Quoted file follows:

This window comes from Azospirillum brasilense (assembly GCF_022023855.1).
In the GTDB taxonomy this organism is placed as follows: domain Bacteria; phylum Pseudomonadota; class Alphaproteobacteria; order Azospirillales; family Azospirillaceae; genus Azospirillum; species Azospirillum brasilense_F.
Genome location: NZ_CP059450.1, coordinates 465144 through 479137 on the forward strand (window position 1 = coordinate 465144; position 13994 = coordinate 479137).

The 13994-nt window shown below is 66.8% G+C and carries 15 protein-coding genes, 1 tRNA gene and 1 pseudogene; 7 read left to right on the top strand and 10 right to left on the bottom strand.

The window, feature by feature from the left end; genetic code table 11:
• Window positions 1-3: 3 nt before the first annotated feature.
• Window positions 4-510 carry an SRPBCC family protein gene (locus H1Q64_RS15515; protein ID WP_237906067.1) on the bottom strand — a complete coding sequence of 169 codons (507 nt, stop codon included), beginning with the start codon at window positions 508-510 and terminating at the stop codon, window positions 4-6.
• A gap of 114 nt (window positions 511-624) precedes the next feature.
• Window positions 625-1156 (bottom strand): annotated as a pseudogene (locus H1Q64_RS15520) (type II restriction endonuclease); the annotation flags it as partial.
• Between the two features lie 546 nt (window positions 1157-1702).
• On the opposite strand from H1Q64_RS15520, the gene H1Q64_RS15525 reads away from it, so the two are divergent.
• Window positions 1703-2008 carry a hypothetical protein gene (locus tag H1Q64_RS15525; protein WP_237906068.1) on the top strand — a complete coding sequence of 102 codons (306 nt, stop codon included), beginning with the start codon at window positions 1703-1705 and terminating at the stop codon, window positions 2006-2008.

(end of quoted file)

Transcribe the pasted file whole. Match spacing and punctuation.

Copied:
This window comes from Azospirillum brasilense (assembly GCF_022023855.1).
In the GTDB taxonomy this organism is placed as follows: domain Bacteria; phylum Pseudomonadota; class Alphaproteobacteria; order Azospirillales; family Azospirillaceae; genus Azospirillum; species Azospirillum brasilense_F.
Genome location: NZ_CP059450.1, coordinates 465144 through 479137 on the forward strand (window position 1 = coordinate 465144; position 13994 = coordinate 479137).

The 13994-nt window shown below is 66.8% G+C and carries 15 protein-coding genes, 1 tRNA gene and 1 pseudogene; 7 read left to right on the top strand and 10 right to left on the bottom strand.

The window, feature by feature from the left end; genetic code table 11:
• Window positions 1-3: 3 nt before the first annotated feature.
• Window positions 4-510 carry an SRPBCC family protein gene (locus H1Q64_RS15515; protein ID WP_237906067.1) on the bottom strand — a complete coding sequence of 169 codons (507 nt, stop codon included), beginning with the start codon at window positions 508-510 and terminating at the stop codon, window positions 4-6.
• A gap of 114 nt (window positions 511-624) precedes the next feature.
• Window positions 625-1156 (bottom strand): annotated as a pseudogene (locus H1Q64_RS15520) (type II restriction endonuclease); the annotation flags it as partial.
• Between the two features lie 546 nt (window positions 1157-1702).
• On the opposite strand from H1Q64_RS15520, the gene H1Q64_RS15525 reads away from it, so the two are divergent.
• Window positions 1703-2008 carry a hypothetical protein gene (locus tag H1Q64_RS15525; protein WP_237906068.1) on the top strand — a complete coding sequence of 102 codons (306 nt, stop codon included), beginning with the start codon at window positions 1703-1705 and terminating at the stop codon, window positions 2006-2008.